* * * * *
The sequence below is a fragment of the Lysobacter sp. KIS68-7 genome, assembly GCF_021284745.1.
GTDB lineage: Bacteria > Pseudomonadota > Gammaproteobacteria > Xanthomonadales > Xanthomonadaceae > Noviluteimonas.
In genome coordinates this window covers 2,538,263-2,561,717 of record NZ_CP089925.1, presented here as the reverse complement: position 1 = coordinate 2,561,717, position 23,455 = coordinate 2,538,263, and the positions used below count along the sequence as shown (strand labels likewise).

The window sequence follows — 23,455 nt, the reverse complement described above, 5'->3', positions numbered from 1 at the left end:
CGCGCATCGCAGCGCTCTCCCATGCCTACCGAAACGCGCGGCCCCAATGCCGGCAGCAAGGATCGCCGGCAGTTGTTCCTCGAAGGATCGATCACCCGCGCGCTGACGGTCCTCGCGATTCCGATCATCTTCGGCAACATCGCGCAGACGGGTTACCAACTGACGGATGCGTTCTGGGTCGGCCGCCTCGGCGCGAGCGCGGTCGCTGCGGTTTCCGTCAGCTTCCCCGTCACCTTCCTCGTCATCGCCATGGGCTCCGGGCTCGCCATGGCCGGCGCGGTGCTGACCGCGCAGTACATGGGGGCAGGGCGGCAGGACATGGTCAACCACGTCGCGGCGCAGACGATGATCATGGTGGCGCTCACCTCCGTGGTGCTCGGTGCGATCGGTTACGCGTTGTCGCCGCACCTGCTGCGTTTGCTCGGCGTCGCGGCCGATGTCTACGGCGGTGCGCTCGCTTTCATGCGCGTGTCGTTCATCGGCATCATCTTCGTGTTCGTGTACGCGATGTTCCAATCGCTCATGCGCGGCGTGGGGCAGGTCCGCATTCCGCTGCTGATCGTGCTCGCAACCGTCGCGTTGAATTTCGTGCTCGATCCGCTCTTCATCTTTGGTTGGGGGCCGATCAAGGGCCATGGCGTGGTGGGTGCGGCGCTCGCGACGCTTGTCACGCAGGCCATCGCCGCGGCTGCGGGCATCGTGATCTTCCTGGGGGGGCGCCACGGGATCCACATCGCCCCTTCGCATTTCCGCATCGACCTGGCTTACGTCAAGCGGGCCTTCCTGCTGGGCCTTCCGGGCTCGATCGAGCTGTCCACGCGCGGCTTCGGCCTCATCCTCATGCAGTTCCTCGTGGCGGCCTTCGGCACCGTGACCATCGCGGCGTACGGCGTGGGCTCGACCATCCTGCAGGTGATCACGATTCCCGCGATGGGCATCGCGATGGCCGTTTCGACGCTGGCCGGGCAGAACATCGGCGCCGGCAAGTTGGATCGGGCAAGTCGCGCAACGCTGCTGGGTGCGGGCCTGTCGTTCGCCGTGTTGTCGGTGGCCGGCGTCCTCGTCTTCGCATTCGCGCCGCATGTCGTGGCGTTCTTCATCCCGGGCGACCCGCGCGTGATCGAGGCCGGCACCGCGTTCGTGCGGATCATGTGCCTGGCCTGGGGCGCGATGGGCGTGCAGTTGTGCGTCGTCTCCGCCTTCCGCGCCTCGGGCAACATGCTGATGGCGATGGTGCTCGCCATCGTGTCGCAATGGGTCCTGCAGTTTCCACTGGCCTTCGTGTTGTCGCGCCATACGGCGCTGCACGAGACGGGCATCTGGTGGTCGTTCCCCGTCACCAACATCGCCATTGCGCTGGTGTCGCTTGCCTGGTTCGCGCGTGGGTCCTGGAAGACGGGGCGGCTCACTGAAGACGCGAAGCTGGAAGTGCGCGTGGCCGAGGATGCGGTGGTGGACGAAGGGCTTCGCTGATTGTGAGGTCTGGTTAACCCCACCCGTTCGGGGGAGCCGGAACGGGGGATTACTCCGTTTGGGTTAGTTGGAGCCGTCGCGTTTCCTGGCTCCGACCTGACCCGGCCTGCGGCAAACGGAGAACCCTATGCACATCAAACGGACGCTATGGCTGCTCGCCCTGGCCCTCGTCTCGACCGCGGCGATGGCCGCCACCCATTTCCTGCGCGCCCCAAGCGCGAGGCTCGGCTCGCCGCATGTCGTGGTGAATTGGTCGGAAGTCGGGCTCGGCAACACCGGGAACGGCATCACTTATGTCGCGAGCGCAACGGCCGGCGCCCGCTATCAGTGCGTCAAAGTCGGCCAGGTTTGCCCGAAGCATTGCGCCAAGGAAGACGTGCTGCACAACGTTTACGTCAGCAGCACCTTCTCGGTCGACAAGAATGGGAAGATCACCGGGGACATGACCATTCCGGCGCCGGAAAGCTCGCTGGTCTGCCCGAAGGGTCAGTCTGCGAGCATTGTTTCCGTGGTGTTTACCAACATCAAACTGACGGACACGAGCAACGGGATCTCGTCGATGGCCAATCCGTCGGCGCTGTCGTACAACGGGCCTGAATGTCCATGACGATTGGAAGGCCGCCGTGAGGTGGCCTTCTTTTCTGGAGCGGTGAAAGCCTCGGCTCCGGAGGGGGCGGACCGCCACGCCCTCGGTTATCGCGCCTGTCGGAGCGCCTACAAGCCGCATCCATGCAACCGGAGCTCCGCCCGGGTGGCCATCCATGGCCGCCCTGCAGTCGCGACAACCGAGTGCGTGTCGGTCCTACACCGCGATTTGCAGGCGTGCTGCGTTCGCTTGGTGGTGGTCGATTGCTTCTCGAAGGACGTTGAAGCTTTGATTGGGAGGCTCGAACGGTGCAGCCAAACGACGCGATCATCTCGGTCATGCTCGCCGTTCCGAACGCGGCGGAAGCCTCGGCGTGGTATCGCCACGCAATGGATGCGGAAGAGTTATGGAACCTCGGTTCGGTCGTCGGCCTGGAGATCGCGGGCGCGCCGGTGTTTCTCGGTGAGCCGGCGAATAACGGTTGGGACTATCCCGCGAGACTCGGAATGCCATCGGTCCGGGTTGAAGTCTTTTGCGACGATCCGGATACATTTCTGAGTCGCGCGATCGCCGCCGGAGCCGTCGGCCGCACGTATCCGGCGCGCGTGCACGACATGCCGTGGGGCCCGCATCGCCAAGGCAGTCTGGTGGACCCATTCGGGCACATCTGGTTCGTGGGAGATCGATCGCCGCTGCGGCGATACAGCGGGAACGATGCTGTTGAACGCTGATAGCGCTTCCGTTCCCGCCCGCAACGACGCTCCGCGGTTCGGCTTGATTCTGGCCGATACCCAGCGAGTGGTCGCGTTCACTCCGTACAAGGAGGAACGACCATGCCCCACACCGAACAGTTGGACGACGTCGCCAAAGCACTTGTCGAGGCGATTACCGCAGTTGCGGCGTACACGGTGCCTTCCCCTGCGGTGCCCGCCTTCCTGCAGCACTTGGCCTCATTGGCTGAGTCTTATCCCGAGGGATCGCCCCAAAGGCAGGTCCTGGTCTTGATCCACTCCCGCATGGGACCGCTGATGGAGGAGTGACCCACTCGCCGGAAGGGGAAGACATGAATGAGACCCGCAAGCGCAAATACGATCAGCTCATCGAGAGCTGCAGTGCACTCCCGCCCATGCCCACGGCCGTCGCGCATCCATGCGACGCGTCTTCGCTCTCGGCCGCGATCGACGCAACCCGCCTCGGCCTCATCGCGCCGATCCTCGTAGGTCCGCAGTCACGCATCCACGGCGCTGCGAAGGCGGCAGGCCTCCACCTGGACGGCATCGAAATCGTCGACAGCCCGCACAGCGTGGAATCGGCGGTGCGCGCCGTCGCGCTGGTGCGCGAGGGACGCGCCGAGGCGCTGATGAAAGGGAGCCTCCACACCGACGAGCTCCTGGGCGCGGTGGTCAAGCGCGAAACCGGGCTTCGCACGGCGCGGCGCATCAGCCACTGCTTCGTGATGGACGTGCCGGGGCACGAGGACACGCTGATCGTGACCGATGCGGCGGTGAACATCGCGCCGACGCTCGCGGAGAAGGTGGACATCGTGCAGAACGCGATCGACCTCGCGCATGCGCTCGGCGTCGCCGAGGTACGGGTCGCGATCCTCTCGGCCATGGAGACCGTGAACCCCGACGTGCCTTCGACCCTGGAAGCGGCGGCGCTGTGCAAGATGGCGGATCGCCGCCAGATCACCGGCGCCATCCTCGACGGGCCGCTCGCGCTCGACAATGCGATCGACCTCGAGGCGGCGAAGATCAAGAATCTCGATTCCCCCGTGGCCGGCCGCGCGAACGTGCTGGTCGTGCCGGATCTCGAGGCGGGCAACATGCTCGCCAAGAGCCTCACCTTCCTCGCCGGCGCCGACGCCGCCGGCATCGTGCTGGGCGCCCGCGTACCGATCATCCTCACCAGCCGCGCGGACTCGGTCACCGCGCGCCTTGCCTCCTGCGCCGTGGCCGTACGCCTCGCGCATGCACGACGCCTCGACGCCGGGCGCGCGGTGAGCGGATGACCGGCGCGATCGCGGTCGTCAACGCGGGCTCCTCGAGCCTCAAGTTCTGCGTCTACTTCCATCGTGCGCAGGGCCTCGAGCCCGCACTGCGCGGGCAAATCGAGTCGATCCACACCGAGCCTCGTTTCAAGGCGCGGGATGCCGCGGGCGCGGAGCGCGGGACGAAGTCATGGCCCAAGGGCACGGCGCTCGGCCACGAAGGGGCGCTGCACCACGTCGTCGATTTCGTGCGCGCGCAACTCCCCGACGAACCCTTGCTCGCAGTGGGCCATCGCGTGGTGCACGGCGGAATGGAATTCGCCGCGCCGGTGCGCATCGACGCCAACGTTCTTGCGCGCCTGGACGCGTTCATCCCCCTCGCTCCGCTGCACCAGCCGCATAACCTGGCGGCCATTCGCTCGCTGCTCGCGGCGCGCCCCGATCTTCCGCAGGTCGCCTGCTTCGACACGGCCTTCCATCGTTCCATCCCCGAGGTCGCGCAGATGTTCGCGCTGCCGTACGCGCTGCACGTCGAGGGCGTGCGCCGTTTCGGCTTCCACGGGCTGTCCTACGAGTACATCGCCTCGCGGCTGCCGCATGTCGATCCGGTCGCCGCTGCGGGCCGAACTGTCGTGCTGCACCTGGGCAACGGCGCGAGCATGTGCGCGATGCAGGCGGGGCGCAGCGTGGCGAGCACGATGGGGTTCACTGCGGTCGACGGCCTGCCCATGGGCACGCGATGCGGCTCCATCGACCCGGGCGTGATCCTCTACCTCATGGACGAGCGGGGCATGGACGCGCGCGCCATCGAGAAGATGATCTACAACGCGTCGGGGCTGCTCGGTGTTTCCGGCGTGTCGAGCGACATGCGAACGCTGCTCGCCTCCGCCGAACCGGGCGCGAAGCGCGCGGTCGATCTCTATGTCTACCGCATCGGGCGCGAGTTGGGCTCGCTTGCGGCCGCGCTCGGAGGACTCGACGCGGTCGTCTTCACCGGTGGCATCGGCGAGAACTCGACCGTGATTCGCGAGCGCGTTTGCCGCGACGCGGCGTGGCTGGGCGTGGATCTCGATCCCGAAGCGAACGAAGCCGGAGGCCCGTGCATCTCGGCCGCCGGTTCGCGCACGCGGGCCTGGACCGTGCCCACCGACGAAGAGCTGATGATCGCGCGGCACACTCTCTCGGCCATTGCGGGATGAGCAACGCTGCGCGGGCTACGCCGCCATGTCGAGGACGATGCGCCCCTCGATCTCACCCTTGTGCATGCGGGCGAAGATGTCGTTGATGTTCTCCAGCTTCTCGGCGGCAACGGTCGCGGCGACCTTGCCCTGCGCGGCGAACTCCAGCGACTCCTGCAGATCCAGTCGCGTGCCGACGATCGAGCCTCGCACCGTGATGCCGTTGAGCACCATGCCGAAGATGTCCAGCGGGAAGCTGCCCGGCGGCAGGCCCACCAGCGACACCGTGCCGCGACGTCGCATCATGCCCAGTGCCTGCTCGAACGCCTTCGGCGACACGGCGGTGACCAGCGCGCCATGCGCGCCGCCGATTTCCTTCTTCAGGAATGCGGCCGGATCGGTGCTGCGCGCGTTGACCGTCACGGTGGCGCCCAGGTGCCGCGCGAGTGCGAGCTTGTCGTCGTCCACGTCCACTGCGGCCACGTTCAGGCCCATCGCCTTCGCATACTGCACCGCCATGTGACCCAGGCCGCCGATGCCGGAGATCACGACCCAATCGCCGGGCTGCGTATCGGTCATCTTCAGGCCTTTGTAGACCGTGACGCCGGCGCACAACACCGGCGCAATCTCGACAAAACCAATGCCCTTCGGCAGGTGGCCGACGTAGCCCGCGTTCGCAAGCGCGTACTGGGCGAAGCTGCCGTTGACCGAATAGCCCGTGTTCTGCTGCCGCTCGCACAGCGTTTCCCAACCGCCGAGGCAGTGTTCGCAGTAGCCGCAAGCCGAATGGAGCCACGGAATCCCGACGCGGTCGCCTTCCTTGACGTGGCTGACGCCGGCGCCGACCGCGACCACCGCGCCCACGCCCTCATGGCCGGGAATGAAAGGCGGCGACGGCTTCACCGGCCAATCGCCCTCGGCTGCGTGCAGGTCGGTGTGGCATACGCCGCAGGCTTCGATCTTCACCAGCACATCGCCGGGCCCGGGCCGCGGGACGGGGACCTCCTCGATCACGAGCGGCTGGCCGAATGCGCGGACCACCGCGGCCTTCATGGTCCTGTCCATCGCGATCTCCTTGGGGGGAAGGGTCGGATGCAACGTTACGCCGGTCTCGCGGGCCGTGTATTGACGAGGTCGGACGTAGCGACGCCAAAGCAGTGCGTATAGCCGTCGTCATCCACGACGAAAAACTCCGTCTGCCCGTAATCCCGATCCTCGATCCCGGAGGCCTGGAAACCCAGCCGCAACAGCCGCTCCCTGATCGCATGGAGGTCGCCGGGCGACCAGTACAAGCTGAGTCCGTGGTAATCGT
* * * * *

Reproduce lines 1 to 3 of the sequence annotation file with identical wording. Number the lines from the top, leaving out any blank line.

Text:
The sequence below is a fragment of the Lysobacter sp. KIS68-7 genome, assembly GCF_021284745.1.
GTDB lineage: Bacteria > Pseudomonadota > Gammaproteobacteria > Xanthomonadales > Xanthomonadaceae > Noviluteimonas.
In genome coordinates this window covers 2,538,263-2,561,717 of record NZ_CP089925.1, presented here as the reverse complement: position 1 = coordinate 2,561,717, position 23,455 = coordinate 2,538,263, and the positions used below count along the sequence as shown (strand labels likewise).